The 25 Most Important Albums Of The Decade
December 23rd, 2009 11:43am EST | By: Simbarashe
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Pitchfork and Rolling Stone and Spin and all those other outlets have their lists of the best albums of the decade, and you know what? I'm going to let them. There's no point in me trying to come up with that list because there were so many great records to choose from. Who's to say that The Strokes' Is This It? was better than Muse's Absolution or any album by Arcade Fire? You can't! You can't! Best albums are invariably marked by an editor's (or staff's) preference in music. But what about qualifying the most important? I can tell you that Bob Dylan's Modern Times was probably the best record put out this decade by an old timer. But it wasn't more significant from a historical standpoint as Bruce Springsteen's Rising. Not even close. And so after three painstaking weeks of research, rehashing and re-listening, I'm pleased to present to you the 25, 27 most important albums released from 2000-2009.
25) Kelly Clarkson - Breakaway
I don't know why so many millions of people want to go on American Idol. If being a star brings odds of one in infinity, winning Idol AND becoming a star past it must bring odds in infinity plus one. If you think I'm crazy and have the formula the other way around, just check out the beginning of next season's show when FOX manages to fill an entire football stadium with wannabe singers. So this list starts with Kelly Clarkson (NOTE: the list said the "most important" albums of the decade, not the "best"-I suggest you learn to read good) whose Breakaway was a bolder, rockier follow-up to that gooey-drip garbage that was Thankful. Not that I'm totally hating on that debut record-but Breakaway was an important release for both Clarkson and the pop music consuming public: Clarkson because she finally wrestled some creative control out of the hands of the American Idol machine; the pop music consuming public because it solidified the fact that yes, an Idol winner could go on to sell legit records after the show. This was an especially important development given how much From Justin to Kelly sucked (though, to be fair, Justin Guarini's debut effort was just as good or 'eh' as Thankful, but because the movie was such a fraud his sales absolutely sucked). The winners and runners up who followed Clarkson all hoped to make something like Breakaway, but Clay Aiken might've been the only other contestant to understand that you have to weather the bullshit storm of Idol's squeaky machine before morphing into the Individual. It's a formula that only David Cook has been able to duplicate; a formula that only Daughtry has been able to break altogether.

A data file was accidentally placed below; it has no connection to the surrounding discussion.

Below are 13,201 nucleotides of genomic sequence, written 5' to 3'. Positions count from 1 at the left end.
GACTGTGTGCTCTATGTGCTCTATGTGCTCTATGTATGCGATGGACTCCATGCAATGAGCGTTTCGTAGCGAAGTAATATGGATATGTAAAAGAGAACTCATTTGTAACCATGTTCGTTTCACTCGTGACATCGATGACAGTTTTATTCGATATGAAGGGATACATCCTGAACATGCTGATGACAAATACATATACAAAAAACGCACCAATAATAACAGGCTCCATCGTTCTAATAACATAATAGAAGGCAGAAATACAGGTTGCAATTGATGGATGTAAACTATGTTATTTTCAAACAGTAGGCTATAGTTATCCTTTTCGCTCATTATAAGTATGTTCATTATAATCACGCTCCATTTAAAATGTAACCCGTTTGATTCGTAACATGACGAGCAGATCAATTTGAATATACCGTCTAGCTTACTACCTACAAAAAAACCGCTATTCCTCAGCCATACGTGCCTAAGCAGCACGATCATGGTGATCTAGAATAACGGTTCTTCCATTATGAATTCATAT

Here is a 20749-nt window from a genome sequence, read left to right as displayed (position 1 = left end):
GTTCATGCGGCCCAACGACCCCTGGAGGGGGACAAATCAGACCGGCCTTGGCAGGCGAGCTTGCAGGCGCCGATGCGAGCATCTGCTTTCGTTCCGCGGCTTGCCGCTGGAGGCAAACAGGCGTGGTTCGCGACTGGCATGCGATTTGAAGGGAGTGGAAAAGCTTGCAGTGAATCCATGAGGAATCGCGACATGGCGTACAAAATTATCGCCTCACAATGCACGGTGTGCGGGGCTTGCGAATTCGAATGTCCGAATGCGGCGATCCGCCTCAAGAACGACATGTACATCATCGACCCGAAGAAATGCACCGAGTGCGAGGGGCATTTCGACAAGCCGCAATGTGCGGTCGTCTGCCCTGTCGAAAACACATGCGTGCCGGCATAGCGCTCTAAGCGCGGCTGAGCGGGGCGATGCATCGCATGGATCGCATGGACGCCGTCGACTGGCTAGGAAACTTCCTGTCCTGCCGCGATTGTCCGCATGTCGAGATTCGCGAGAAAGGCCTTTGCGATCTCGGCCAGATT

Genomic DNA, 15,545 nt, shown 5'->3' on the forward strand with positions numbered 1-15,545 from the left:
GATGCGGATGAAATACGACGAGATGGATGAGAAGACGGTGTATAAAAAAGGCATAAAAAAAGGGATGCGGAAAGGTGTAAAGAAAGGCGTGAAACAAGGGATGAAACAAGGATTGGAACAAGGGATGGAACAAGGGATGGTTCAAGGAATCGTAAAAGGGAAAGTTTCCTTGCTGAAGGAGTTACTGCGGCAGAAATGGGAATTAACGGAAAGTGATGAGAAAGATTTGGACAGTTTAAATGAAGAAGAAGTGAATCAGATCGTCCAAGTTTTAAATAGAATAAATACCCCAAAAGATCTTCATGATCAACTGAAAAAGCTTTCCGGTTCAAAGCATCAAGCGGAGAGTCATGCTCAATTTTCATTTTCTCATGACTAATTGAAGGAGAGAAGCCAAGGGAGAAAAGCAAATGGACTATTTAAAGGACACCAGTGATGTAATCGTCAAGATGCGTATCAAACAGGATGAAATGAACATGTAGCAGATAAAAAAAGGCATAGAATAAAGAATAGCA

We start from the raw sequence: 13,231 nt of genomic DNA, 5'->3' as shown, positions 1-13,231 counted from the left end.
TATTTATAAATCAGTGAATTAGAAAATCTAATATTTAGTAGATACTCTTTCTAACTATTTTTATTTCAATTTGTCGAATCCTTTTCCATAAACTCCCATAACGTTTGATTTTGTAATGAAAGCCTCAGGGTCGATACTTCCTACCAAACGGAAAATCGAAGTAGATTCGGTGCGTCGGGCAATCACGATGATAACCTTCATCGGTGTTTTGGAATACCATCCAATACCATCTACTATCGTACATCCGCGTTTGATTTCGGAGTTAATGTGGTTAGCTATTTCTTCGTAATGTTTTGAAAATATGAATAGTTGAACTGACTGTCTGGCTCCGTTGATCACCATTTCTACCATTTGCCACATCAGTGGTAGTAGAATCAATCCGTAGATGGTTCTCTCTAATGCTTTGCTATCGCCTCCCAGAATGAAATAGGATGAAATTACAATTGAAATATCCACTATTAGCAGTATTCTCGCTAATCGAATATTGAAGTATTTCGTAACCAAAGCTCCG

24) D'Angelo - Voodoo
In my lifetime, I've seen mobs of people standing around a TV in a public place (like an electronics store) on three occasions: the end of a big NFL or college football game, the Oklahoma City bombing, and the time D'Angelo's music video "Untitled" debuted on MTV (though I'm sure it was BET, but I'm even more sure that Best Buy wouldn't have played BET on their big screens). The music was playing on the intercom and every black woman in the store immediately ran to TV section. As the shot of D'Angelo slowly zoomed out to reveal his bare chest, abs, lower abs… good Lord, the man is naked! these women had a collective orgasm. To this day it ranks up there as one of most surreal things I've ever seen in public. What Voodoo effectively did back in 2000 was strip down the mounting gloss-production of R&B-think R. Kelly-to create a record of a bare man singing in a basement with a couple of genius fellowshippers. But Voodoo is unlike any R&B record that has come before or since. It's spiritual, in a tribal way. And D'Angelo-definitely not known for singing with clarity-croons from track to track blurred and in no hurry. Listeners are definitely on his time, and you'd be a fool to skip it.
23) The White Stripes - Elephant